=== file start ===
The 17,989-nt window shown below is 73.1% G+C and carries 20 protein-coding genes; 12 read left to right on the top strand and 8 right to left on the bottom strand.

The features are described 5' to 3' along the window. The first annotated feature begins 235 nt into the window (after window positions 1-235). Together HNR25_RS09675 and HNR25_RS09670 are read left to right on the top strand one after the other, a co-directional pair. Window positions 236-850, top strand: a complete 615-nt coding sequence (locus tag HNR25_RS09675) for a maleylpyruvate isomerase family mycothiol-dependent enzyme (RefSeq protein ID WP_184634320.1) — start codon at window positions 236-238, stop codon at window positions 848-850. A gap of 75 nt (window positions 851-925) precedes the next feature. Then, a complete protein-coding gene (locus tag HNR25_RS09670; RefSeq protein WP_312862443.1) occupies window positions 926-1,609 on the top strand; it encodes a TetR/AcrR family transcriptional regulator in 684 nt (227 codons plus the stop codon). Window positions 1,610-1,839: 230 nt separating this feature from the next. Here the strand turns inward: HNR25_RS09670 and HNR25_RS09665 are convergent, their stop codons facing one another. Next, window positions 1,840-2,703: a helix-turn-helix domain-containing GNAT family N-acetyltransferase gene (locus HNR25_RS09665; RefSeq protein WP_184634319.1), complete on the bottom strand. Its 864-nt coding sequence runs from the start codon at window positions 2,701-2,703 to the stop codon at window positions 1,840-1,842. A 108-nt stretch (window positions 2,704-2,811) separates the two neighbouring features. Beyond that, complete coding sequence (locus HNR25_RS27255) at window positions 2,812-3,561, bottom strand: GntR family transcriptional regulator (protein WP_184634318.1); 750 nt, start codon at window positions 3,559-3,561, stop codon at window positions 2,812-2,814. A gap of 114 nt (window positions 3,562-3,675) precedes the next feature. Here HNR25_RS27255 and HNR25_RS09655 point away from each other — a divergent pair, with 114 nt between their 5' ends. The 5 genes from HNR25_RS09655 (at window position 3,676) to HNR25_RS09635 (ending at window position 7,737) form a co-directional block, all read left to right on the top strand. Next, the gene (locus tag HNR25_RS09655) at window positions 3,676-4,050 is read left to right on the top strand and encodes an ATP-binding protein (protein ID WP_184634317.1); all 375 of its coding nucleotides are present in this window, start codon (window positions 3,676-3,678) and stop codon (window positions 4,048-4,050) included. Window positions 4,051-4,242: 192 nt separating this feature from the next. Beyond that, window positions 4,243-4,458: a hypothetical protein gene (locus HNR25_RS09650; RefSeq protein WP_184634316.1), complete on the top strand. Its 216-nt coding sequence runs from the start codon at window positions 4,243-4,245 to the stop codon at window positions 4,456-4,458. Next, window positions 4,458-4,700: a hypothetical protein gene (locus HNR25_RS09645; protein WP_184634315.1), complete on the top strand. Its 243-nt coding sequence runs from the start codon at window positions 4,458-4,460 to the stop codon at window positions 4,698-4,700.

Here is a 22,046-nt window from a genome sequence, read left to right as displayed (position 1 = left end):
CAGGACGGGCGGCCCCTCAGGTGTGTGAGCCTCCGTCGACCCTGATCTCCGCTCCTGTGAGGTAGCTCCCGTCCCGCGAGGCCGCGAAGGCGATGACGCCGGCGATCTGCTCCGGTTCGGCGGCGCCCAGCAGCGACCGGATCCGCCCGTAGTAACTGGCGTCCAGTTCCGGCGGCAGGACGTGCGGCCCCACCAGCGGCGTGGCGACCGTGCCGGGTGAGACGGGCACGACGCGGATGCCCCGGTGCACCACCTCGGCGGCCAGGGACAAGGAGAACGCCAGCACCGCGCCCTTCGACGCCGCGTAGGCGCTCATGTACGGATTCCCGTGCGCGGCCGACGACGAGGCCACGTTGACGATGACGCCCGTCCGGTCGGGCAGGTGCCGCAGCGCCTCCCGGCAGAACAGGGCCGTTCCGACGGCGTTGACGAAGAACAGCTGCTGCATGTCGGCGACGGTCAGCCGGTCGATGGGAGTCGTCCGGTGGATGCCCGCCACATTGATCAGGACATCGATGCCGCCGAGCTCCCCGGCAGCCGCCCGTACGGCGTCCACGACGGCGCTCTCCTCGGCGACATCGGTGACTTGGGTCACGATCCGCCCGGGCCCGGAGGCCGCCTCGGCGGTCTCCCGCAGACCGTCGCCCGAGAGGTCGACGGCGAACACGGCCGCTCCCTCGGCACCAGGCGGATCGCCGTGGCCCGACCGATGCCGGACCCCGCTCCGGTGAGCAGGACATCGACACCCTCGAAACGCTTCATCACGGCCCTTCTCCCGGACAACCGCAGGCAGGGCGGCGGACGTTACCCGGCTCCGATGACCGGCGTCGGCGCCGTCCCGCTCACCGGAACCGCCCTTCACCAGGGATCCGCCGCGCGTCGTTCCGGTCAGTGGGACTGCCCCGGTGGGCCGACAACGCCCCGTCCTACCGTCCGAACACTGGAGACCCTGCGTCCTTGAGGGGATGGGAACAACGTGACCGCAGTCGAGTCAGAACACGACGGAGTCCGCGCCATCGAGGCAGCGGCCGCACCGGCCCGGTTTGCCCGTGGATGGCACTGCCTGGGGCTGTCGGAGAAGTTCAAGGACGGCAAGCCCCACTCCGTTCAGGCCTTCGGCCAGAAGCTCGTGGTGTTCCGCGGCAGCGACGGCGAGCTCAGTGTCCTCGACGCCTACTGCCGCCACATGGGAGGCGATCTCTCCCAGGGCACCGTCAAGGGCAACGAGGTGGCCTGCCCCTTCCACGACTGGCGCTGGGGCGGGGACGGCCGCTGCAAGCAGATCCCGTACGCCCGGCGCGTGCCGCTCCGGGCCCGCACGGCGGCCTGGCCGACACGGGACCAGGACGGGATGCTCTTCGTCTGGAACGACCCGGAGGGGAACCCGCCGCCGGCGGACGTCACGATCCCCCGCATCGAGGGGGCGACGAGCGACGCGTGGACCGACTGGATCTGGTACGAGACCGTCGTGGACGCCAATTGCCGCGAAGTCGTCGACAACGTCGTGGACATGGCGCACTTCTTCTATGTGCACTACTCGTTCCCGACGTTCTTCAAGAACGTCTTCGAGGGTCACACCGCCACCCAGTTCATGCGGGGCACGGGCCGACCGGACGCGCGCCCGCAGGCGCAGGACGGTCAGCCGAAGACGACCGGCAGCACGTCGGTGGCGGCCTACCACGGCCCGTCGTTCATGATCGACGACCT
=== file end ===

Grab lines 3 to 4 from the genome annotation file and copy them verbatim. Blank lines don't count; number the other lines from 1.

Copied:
Here is a 22,046-nt window from a genome sequence, read left to right as displayed (position 1 = left end):
CAGGACGGGCGGCCCCTCAGGTGTGTGAGCCTCCGTCGACCCTGATCTCCGCTCCTGTGAGGTAGCTCCCGTCCCGCGAGGCCGCGAAGGCGATGACGCCGGCGATCTGCTCCGGTTCGGCGGCGCCCAGCAGCGACCGGATCCGCCCGTAGTAACTGGCGTCCAGTTCCGGCGGCAGGACGTGCGGCCCCACCAGCGGCGTGGCGACCGTGCCGGGTGAGACGGGCACGACGCGGATGCCCCGGTGCACCACCTCGGCGGCCAGGGACAAGGAGAACGCCAGCACCGCGCCCTTCGACGCCGCGTAGGCGCTCATGTACGGATTCCCGTGCGCGGCCGACGACGAGGCCACGTTGACGATGACGCCCGTCCGGTCGGGCAGGTGCCGCAGCGCCTCCCGGCAGAACAGGGCCGTTCCGACGGCGTTGACGAAGAACAGCTGCTGCATGTCGGCGACGGTCAGCCGGTCGATGGGAGTCGTCCGGTGGATGCCCGCCACATTGATCAGGACATCGATGCCGCCGAGCTCCCCGGCAGCCGCCCGTACGGCGTCCACGACGGCGCTCTCCTCGGCGACATCGGTGACTTGGGTCACGATCCGCCCGGGCCCGGAGGCCGCCTCGGCGGTCTCCCGCAGACCGTCGCCCGAGAGGTCGACGGCGAACACGGCCGCTCCCTCGGCACCAGGCGGATCGCCGTGGCCCGACCGATGCCGGACCCCGCTCCGGTGAGCAGGACATCGACACCCTCGAAACGCTTCATCACGGCCCTTCTCCCGGACAACCGCAGGCAGGGCGGCGGACGTTACCCGGCTCCGATGACCGGCGTCGGCGCCGTCCCGCTCACCGGAACCGCCCTTCACCAGGGATCCGCCGCGCGTCGTTCCGGTCAGTGGGACTGCCCCGGTGGGCCGACAACGCCCCGTCCTACCGTCCGAACACTGGAGACCCTGCGTCCTTGAGGGGATGGGAACAACGTGACCGCAGTCGAGTCAGAACACGACGGAGTCCGCGCCATCGAGGCAGCGGCCGCACCGGCCCGGTTTGCCCGTGGATGGCACTGCCTGGGGCTGTCGGAGAAGTTCAAGGACGGCAAGCCCCACTCCGTTCAGGCCTTCGGCCAGAAGCTCGTGGTGTTCCGCGGCAGCGACGGCGAGCTCAGTGTCCTCGACGCCTACTGCCGCCACATGGGAGGCGATCTCTCCCAGGGCACCGTCAAGGGCAACGAGGTGGCCTGCCCCTTCCACGACTGGCGCTGGGGCGGGGACGGCCGCTGCAAGCAGATCCCGTACGCCCGGCGCGTGCCGCTCCGGGCCCGCACGGCGGCCTGGCCGACACGGGACCAGGACGGGATGCTCTTCGTCTGGAACGACCCGGAGGGGAACCCGCCGCCGGCGGACGTCACGATCCCCCGCATCGAGGGGGCGACGAGCGACGCGTGGACCGACTGGATCTGGTACGAGACCGTCGTGGACGCCAATTGCCGCGAAGTCGTCGACAACGTCGTGGACATGGCGCACTTCTTCTATGTGCACTACTCGTTCCCGACGTTCTTCAAGAACGTCTTCGAGGGTCACACCGCCACCCAGTTCATGCGGGGCACGGGCCGACCGGACGCGCGCCCGCAGGCGCAGGACGGTCAGCCGAAGACGACCGGCAGCACGTCGGTGGCGGCCTACCACGGCCCGTCGTTCATGATCGACGACCT